Women are expected to be harder hit by pension deficits than men, forcing many to have to stay working beyond the age of 65.
The 2.76 million planning to retire in 2009 can expect to receive an average annual pension of just £13,671. This is £6,642 less than the average man’s annual pension of £20,313 and equivalent to a collective income shortfall of more than £42 billion, according to figures from Prudential.
As a result, an increasing number of women now plan to work beyond the age of 65, despite the standard female retirement age being 60.
"It's still a shock to see so many women retiring at such a disadvantage to their male colleagues, despite all we know about the causes of pension discrepancies between men and women," said Karin Brown, annuities business director at Prudential.
Women being more likely than men to give up work to care for children or relatives is one of the key reasons behind the pension gender gap. In addition, women earn 17% less, on average, than men, according to the Office for National Statistics.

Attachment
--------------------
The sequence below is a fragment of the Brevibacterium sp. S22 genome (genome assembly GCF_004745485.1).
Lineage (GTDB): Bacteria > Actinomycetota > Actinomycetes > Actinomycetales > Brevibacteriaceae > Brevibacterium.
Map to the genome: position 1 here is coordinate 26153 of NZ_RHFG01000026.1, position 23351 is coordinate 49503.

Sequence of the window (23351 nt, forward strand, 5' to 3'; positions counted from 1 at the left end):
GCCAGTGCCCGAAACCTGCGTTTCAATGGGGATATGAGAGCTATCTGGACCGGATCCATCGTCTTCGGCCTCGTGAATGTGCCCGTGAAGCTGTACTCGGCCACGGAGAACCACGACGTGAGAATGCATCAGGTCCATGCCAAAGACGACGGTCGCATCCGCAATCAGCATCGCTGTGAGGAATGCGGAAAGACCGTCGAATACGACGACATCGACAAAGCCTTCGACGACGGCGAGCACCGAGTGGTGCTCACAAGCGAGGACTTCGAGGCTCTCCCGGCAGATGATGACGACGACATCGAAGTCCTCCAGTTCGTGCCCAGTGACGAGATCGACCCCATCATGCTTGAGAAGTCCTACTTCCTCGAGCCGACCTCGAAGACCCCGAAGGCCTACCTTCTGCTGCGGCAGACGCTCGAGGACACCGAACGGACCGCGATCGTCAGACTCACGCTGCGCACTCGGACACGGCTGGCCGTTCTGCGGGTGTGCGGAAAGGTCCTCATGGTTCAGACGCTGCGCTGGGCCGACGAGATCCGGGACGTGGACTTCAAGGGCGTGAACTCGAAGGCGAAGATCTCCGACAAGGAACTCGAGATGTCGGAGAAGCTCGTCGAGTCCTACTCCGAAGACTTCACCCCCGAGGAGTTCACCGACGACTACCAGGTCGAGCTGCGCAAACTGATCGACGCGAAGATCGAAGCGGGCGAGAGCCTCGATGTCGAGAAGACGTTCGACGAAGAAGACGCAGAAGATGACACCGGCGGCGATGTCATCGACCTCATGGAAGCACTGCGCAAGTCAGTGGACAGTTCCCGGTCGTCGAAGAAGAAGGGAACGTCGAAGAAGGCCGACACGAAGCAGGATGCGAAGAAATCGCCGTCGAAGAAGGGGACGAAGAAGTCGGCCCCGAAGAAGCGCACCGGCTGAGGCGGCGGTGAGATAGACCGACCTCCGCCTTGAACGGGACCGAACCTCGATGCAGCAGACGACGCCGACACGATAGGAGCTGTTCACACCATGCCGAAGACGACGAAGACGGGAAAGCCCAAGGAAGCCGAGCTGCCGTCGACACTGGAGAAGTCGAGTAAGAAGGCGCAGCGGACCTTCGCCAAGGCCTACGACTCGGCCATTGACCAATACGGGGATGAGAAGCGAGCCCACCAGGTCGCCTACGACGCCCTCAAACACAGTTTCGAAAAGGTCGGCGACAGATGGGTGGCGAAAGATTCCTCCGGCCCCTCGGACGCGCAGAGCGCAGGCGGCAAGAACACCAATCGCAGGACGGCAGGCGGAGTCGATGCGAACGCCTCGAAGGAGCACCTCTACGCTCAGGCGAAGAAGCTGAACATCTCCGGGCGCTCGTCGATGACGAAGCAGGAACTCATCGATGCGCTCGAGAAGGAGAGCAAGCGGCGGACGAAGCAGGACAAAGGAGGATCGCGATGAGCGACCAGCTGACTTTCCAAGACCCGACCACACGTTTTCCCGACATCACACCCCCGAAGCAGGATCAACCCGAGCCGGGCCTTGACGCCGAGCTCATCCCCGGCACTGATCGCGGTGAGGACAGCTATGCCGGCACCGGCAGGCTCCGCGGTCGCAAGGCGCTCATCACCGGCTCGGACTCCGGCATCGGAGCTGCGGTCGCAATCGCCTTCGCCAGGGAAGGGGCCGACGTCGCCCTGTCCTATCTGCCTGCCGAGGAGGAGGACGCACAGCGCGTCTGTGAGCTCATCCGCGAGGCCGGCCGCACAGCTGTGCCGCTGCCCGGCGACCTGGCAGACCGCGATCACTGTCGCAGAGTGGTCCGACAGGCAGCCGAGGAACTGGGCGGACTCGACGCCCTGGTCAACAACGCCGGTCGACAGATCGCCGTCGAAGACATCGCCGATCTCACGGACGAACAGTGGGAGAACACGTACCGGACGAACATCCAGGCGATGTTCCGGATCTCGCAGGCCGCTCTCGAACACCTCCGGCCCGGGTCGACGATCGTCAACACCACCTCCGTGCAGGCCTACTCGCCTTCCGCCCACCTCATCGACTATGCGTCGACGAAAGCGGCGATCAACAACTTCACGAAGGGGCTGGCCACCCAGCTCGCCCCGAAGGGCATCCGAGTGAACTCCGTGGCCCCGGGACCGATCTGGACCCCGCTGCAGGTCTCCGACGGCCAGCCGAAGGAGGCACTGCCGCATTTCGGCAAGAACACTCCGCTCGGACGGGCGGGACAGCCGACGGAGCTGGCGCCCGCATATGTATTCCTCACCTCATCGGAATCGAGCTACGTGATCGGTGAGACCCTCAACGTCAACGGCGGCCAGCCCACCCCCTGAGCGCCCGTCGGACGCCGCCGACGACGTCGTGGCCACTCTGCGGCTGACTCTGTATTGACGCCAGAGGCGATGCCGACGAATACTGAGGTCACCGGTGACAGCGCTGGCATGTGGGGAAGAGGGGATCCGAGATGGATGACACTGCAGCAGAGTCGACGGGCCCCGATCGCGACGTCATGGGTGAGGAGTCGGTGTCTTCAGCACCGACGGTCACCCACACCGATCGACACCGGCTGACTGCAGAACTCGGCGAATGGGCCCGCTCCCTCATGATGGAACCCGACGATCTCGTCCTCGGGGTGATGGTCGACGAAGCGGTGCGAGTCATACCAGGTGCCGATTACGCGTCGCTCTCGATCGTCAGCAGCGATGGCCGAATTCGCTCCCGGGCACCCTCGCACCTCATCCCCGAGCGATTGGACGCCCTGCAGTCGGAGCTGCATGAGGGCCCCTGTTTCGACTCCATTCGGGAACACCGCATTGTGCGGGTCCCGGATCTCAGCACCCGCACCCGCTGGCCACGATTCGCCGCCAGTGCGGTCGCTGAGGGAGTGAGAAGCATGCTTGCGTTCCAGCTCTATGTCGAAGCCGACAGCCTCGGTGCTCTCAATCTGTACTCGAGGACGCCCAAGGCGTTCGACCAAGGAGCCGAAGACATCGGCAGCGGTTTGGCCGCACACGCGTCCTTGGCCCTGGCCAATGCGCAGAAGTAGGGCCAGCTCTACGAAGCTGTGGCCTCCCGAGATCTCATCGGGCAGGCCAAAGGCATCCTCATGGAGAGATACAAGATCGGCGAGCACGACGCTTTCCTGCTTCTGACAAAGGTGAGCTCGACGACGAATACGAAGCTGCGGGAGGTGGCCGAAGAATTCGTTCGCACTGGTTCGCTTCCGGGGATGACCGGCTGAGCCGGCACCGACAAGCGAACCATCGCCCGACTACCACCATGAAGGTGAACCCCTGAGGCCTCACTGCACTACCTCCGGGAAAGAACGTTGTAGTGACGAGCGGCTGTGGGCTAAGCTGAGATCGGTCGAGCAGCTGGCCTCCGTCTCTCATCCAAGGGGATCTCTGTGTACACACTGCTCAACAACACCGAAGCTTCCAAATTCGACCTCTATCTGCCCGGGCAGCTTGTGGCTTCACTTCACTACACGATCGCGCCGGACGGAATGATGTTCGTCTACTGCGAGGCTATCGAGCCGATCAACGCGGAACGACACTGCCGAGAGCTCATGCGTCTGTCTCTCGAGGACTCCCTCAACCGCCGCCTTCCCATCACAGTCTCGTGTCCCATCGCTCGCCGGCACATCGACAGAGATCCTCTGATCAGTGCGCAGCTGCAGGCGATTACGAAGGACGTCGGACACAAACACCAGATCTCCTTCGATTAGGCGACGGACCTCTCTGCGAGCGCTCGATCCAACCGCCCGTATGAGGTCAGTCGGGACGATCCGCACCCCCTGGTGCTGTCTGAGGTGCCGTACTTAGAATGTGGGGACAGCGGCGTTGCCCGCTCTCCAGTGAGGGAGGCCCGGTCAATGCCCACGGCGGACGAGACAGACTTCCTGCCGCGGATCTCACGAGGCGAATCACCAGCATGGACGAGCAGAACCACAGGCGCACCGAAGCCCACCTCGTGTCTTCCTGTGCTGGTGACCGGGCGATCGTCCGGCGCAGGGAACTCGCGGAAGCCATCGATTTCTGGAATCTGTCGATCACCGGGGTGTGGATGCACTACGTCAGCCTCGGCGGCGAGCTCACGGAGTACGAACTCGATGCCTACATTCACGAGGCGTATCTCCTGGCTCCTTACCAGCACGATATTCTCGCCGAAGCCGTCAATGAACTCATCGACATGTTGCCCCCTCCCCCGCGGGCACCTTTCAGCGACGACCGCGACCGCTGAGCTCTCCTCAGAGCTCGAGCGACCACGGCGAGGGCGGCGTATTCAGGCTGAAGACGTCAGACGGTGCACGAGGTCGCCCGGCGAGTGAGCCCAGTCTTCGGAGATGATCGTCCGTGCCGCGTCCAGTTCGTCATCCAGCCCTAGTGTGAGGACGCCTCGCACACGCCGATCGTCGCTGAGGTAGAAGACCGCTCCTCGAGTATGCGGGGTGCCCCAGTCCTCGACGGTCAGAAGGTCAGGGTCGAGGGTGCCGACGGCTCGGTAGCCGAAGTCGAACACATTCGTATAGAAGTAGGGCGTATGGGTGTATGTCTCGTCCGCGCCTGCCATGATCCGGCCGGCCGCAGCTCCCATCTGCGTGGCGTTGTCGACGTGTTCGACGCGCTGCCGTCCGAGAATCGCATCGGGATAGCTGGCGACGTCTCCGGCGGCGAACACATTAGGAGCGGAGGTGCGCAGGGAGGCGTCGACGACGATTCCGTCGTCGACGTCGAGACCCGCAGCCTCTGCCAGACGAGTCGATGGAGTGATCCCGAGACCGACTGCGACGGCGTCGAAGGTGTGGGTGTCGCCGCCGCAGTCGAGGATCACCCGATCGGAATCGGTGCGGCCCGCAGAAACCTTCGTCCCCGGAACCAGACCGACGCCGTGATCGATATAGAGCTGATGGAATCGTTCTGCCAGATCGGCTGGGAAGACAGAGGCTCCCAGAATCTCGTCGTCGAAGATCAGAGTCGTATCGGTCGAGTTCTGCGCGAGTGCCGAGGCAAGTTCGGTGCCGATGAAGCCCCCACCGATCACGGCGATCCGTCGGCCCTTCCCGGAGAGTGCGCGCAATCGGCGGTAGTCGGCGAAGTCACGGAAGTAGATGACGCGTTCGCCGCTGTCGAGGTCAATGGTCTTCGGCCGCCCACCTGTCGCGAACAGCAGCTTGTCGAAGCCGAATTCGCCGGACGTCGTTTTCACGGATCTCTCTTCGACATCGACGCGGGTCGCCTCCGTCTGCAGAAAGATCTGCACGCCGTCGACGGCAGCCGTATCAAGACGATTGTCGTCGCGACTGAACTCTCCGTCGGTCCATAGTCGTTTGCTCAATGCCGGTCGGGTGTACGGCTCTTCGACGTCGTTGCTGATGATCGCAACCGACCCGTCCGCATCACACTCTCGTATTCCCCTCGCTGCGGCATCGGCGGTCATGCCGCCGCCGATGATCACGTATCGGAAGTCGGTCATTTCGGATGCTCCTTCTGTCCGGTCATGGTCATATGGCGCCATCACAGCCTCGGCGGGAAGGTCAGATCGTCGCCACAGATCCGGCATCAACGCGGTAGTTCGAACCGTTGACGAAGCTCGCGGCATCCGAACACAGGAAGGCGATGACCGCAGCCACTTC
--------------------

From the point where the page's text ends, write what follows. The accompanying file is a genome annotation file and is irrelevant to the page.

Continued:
Laith Khalaf, pensions analyst at Hargreaves Lansdown, says: “Part of the problem is that women do tend to be paid less than men, and in addition many give up work for several years to raise a family. This leaves a gap in their private pension contributions and can leave them financially weaker come retirement.”
Women’s pensions can also suffer as a result of marital breakdown. "The divorce rate which has climbed over the past few decades is expected to keep rising, so we could see an increase in the number of divorced women without a spouse's pension to fall back on," says Brown.
During the divorce process, the parties involved (or the Court) will decide a "fair" split of assets - including pensions.
"For emotional reasons, many women settle for the family home and give up their right to their partner's pension," says Matt Pitcher, a wealth adviser at Towry Law. "This is dangerous, as many find they have neglected their retirement needs, and unable to downsize their home down the line."